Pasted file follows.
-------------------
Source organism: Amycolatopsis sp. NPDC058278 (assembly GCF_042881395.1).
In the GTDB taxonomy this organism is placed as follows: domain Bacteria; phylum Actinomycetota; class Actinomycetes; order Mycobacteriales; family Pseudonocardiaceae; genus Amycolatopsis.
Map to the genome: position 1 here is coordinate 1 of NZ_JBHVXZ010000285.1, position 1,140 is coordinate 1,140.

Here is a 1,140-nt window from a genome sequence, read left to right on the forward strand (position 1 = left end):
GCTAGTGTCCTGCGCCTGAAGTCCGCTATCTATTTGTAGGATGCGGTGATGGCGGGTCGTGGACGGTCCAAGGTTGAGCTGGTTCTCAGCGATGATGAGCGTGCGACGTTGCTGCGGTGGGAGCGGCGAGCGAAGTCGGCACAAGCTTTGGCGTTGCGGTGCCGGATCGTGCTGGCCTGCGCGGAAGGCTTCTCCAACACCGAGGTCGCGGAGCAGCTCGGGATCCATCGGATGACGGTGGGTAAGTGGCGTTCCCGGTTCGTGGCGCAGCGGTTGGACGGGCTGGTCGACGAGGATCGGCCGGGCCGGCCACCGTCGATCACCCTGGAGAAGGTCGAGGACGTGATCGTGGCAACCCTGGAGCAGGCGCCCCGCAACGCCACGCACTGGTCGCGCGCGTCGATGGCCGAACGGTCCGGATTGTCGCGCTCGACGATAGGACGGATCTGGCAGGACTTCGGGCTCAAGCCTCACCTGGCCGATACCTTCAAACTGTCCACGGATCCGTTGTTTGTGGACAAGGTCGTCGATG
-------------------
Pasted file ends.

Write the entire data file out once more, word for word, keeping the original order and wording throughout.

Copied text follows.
Source organism: Amycolatopsis sp. NPDC058278 (assembly GCF_042881395.1).
In the GTDB taxonomy this organism is placed as follows: domain Bacteria; phylum Actinomycetota; class Actinomycetes; order Mycobacteriales; family Pseudonocardiaceae; genus Amycolatopsis.
Map to the genome: position 1 here is coordinate 1 of NZ_JBHVXZ010000285.1, position 1,140 is coordinate 1,140.

Here is a 1,140-nt window from a genome sequence, read left to right on the forward strand (position 1 = left end):
GCTAGTGTCCTGCGCCTGAAGTCCGCTATCTATTTGTAGGATGCGGTGATGGCGGGTCGTGGACGGTCCAAGGTTGAGCTGGTTCTCAGCGATGATGAGCGTGCGACGTTGCTGCGGTGGGAGCGGCGAGCGAAGTCGGCACAAGCTTTGGCGTTGCGGTGCCGGATCGTGCTGGCCTGCGCGGAAGGCTTCTCCAACACCGAGGTCGCGGAGCAGCTCGGGATCCATCGGATGACGGTGGGTAAGTGGCGTTCCCGGTTCGTGGCGCAGCGGTTGGACGGGCTGGTCGACGAGGATCGGCCGGGCCGGCCACCGTCGATCACCCTGGAGAAGGTCGAGGACGTGATCGTGGCAACCCTGGAGCAGGCGCCCCGCAACGCCACGCACTGGTCGCGCGCGTCGATGGCCGAACGGTCCGGATTGTCGCGCTCGACGATAGGACGGATCTGGCAGGACTTCGGGCTCAAGCCTCACCTGGCCGATACCTTCAAACTGTCCACGGATCCGTTGTTTGTGGACAAGGTCGTCGATG